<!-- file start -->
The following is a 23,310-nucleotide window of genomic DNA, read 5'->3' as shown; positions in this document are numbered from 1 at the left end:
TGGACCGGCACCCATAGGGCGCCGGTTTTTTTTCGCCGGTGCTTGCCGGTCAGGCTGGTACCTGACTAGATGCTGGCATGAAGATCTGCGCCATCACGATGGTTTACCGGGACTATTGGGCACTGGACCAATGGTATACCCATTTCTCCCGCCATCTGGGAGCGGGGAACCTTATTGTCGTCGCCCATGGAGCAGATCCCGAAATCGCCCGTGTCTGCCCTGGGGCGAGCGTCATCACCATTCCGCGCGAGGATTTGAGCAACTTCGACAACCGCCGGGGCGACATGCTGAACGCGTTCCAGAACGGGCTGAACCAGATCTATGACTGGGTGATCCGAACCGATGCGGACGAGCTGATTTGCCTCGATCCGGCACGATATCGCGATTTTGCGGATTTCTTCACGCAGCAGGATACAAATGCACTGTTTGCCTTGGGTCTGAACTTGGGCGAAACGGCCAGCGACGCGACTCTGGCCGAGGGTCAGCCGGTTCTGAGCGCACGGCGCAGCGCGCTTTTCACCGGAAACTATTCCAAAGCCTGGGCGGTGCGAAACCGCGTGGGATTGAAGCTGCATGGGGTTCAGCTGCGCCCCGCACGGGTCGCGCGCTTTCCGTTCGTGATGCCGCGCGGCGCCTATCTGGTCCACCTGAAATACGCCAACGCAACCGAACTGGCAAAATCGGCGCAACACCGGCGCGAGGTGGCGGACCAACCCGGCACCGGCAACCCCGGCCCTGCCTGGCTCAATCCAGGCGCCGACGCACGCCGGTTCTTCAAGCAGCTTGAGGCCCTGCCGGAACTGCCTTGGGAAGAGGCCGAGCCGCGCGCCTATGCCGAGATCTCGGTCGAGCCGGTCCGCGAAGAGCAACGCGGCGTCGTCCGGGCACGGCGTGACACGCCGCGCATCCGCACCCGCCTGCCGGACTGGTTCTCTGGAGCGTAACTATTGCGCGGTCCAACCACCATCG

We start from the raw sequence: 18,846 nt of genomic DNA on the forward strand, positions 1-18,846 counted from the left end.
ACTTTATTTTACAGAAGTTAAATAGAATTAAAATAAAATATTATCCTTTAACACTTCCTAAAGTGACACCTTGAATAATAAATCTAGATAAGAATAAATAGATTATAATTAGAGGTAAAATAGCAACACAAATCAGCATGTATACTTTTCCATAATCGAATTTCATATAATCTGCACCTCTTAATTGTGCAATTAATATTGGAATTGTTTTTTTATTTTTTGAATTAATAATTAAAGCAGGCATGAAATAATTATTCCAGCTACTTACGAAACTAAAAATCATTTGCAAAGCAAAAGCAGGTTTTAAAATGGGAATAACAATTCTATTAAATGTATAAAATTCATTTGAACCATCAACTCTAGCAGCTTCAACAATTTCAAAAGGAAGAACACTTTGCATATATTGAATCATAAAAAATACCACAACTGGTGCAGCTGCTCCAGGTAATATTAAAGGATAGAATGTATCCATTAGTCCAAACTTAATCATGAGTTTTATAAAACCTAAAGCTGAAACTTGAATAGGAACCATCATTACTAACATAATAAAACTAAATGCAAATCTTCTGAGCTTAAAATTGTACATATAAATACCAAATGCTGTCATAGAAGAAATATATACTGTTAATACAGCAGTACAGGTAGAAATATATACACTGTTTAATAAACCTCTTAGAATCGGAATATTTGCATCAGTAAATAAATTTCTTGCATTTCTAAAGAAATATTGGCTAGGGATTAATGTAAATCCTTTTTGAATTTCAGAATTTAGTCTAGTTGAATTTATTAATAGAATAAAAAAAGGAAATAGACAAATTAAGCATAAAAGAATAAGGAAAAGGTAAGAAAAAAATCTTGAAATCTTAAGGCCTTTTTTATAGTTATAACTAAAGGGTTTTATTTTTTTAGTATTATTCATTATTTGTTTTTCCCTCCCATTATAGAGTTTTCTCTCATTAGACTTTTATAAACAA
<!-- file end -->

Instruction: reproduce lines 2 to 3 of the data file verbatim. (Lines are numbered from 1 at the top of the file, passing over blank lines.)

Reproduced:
TGGACCGGCACCCATAGGGCGCCGGTTTTTTTTCGCCGGTGCTTGCCGGTCAGGCTGGTACCTGACTAGATGCTGGCATGAAGATCTGCGCCATCACGATGGTTTACCGGGACTATTGGGCACTGGACCAATGGTATACCCATTTCTCCCGCCATCTGGGAGCGGGGAACCTTATTGTCGTCGCCCATGGAGCAGATCCCGAAATCGCCCGTGTCTGCCCTGGGGCGAGCGTCATCACCATTCCGCGCGAGGATTTGAGCAACTTCGACAACCGCCGGGGCGACATGCTGAACGCGTTCCAGAACGGGCTGAACCAGATCTATGACTGGGTGATCCGAACCGATGCGGACGAGCTGATTTGCCTCGATCCGGCACGATATCGCGATTTTGCGGATTTCTTCACGCAGCAGGATACAAATGCACTGTTTGCCTTGGGTCTGAACTTGGGCGAAACGGCCAGCGACGCGACTCTGGCCGAGGGTCAGCCGGTTCTGAGCGCACGGCGCAGCGCGCTTTTCACCGGAAACTATTCCAAAGCCTGGGCGGTGCGAAACCGCGTGGGATTGAAGCTGCATGGGGTTCAGCTGCGCCCCGCACGGGTCGCGCGCTTTCCGTTCGTGATGCCGCGCGGCGCCTATCTGGTCCACCTGAAATACGCCAACGCAACCGAACTGGCAAAATCGGCGCAACACCGGCGCGAGGTGGCGGACCAACCCGGCACCGGCAACCCCGGCCCTGCCTGGCTCAATCCAGGCGCCGACGCACGCCGGTTCTTCAAGCAGCTTGAGGCCCTGCCGGAACTGCCTTGGGAAGAGGCCGAGCCGCGCGCCTATGCCGAGATCTCGGTCGAGCCGGTCCGCGAAGAGCAACGCGGCGTCGTCCGGGCACGGCGTGACACGCCGCGCATCCGCACCCGCCTGCCGGACTGGTTCTCTGGAGCGTAACTATTGCGCGGTCCAACCACCATCG

We start from the raw sequence: 18,846 nt of genomic DNA on the forward strand, positions 1-18,846 counted from the left end.